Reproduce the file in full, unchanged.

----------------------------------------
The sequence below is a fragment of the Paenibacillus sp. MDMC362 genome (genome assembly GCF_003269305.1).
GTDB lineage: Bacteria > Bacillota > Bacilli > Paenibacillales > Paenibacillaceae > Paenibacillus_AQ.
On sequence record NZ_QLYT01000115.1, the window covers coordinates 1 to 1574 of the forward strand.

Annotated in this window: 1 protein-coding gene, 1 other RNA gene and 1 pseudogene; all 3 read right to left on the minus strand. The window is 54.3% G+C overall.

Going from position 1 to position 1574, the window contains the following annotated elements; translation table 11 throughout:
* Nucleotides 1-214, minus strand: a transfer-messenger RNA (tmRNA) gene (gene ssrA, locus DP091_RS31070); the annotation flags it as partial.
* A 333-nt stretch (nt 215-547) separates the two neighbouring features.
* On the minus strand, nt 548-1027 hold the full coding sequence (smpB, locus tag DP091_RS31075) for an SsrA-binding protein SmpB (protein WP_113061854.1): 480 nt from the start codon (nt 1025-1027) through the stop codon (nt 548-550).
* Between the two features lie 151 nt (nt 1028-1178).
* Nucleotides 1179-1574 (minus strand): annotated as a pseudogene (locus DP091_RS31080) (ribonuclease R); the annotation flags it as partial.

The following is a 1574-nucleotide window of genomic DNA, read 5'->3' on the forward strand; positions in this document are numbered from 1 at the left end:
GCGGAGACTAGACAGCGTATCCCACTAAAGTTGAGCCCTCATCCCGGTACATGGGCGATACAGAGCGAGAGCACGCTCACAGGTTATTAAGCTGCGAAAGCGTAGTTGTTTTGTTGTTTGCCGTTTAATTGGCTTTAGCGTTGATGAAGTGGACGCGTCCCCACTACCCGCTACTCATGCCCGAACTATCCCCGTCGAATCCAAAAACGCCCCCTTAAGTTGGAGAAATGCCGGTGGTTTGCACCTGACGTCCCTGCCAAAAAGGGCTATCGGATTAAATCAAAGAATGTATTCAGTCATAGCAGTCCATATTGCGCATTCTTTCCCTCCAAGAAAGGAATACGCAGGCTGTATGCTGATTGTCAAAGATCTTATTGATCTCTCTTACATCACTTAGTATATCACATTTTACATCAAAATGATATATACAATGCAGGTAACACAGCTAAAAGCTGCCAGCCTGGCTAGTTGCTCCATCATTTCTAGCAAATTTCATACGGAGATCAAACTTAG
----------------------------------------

The sequence below is a fragment of the Paenibacillus sp. MDMC362 genome (genome assembly GCF_003269305.1).
GTDB lineage: Bacteria > Bacillota > Bacilli > Paenibacillales > Paenibacillaceae > Paenibacillus_AQ.
On sequence record NZ_QLYT01000115.1, the window covers coordinates 1 to 1574 of the forward strand.

Annotated in this window: 1 protein-coding gene, 1 other RNA gene and 1 pseudogene; all 3 read right to left on the minus strand. The window is 54.3% G+C overall.

Going from position 1 to position 1574, the window contains the following annotated elements; translation table 11 throughout:
* Nucleotides 1-214, minus strand: a transfer-messenger RNA (tmRNA) gene (gene ssrA, locus DP091_RS31070); the annotation flags it as partial.
* A 333-nt stretch (nt 215-547) separates the two neighbouring features.
* On the minus strand, nt 548-1027 hold the full coding sequence (smpB, locus tag DP091_RS31075) for an SsrA-binding protein SmpB (protein WP_113061854.1): 480 nt from the start codon (nt 1025-1027) through the stop codon (nt 548-550).
* Between the two features lie 151 nt (nt 1028-1178).
* Nucleotides 1179-1574 (minus strand): annotated as a pseudogene (locus DP091_RS31080) (ribonuclease R); the annotation flags it as partial.

The following is a 1574-nucleotide window of genomic DNA, read 5'->3' on the forward strand; positions in this document are numbered from 1 at the left end:
GCGGAGACTAGACAGCGTATCCCACTAAAGTTGAGCCCTCATCCCGGTACATGGGCGATACAGAGCGAGAGCACGCTCACAGGTTATTAAGCTGCGAAAGCGTAGTTGTTTTGTTGTTTGCCGTTTAATTGGCTTTAGCGTTGATGAAGTGGACGCGTCCCCACTACCCGCTACTCATGCCCGAACTATCCCCGTCGAATCCAAAAACGCCCCCTTAAGTTGGAGAAATGCCGGTGGTTTGCACCTGACGTCCCTGCCAAAAAGGGCTATCGGATTAAATCAAAGAATGTATTCAGTCATAGCAGTCCATATTGCGCATTCTTTCCCTCCAAGAAAGGAATACGCAGGCTGTATGCTGATTGTCAAAGATCTTATTGATCTCTCTTACATCACTTAGTATATCACATTTTACATCAAAATGATATATACAATGCAGGTAACACAGCTAAAAGCTGCCAGCCTGGCTAGTTGCTCCATCATTTCTAGCAAATTTCATACGGAGATCAAACTTAG